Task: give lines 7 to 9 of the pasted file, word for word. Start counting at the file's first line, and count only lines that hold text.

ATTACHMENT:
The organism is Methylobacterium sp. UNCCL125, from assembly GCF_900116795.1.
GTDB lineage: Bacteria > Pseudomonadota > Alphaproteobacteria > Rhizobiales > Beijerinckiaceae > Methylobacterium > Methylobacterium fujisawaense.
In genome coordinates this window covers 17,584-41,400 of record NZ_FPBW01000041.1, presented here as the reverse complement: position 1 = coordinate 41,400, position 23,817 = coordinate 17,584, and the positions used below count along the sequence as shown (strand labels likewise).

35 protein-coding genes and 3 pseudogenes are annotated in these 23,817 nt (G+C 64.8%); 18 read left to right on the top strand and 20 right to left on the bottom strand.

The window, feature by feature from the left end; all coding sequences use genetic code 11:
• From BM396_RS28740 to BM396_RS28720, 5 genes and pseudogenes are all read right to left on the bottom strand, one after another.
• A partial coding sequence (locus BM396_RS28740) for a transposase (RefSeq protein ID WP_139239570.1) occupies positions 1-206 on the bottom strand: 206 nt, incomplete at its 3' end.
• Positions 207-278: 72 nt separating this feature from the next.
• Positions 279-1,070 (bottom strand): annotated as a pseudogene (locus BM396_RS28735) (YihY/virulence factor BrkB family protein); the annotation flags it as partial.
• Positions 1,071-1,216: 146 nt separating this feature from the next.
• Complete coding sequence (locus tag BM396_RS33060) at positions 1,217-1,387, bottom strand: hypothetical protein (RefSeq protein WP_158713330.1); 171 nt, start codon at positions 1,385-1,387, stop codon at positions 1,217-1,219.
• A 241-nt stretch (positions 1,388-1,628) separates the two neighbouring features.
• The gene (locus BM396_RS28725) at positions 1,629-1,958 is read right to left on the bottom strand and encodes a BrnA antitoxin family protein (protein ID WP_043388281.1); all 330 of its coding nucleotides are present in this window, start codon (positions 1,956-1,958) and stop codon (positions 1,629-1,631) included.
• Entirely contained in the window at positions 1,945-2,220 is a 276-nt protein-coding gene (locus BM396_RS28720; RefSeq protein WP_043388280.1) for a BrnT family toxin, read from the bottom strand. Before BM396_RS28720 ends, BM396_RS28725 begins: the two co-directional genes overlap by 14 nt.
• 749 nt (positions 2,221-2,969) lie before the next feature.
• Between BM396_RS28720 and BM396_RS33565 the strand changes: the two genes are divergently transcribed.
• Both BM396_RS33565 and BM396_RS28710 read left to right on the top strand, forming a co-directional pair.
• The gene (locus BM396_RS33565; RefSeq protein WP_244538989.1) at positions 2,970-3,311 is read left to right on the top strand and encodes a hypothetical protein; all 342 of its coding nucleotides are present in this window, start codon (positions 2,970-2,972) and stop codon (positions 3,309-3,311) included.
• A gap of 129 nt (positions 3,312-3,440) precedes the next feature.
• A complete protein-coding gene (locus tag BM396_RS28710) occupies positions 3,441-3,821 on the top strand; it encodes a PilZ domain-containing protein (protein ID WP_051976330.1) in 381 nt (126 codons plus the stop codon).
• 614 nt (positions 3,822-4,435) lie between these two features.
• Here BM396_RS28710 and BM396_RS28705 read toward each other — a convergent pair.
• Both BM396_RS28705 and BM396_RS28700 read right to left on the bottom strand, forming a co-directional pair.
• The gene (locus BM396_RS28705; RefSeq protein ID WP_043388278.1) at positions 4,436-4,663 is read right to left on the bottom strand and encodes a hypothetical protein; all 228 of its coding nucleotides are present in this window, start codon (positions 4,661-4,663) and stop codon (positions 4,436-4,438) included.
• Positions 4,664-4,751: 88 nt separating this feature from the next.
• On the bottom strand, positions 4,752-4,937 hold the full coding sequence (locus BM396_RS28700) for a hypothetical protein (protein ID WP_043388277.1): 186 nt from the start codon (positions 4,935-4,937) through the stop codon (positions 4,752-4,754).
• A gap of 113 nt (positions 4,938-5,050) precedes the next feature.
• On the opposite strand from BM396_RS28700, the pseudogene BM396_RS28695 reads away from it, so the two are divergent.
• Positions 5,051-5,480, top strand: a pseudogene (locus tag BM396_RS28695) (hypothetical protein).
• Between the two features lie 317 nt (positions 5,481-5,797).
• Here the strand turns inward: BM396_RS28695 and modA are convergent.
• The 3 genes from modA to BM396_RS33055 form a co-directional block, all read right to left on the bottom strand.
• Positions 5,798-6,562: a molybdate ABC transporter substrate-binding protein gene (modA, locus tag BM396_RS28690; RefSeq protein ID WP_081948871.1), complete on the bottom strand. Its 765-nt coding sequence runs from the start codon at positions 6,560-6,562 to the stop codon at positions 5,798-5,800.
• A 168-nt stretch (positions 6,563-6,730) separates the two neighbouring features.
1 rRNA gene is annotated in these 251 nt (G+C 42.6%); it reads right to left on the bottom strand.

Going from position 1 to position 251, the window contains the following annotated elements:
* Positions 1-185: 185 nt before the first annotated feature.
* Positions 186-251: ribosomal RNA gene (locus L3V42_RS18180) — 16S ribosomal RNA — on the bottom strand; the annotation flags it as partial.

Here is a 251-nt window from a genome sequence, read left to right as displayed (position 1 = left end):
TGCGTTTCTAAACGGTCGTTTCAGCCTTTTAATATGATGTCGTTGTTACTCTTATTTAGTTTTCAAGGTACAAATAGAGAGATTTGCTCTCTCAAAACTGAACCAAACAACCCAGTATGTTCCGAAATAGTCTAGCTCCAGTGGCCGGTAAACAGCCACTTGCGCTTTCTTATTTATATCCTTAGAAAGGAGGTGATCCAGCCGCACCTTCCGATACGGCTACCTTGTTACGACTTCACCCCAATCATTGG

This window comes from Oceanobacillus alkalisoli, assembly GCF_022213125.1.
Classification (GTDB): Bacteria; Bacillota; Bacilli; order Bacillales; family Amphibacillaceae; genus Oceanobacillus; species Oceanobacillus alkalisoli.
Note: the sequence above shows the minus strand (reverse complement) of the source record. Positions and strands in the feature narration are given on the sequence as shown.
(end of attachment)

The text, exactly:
• A partial coding sequence (locus BM396_RS28740) for a transposase (RefSeq protein ID WP_139239570.1) occupies positions 1-206 on the bottom strand: 206 nt, incomplete at its 3' end.
• Positions 207-278: 72 nt separating this feature from the next.
• Positions 279-1,070 (bottom strand): annotated as a pseudogene (locus BM396_RS28735) (YihY/virulence factor BrkB family protein); the annotation flags it as partial.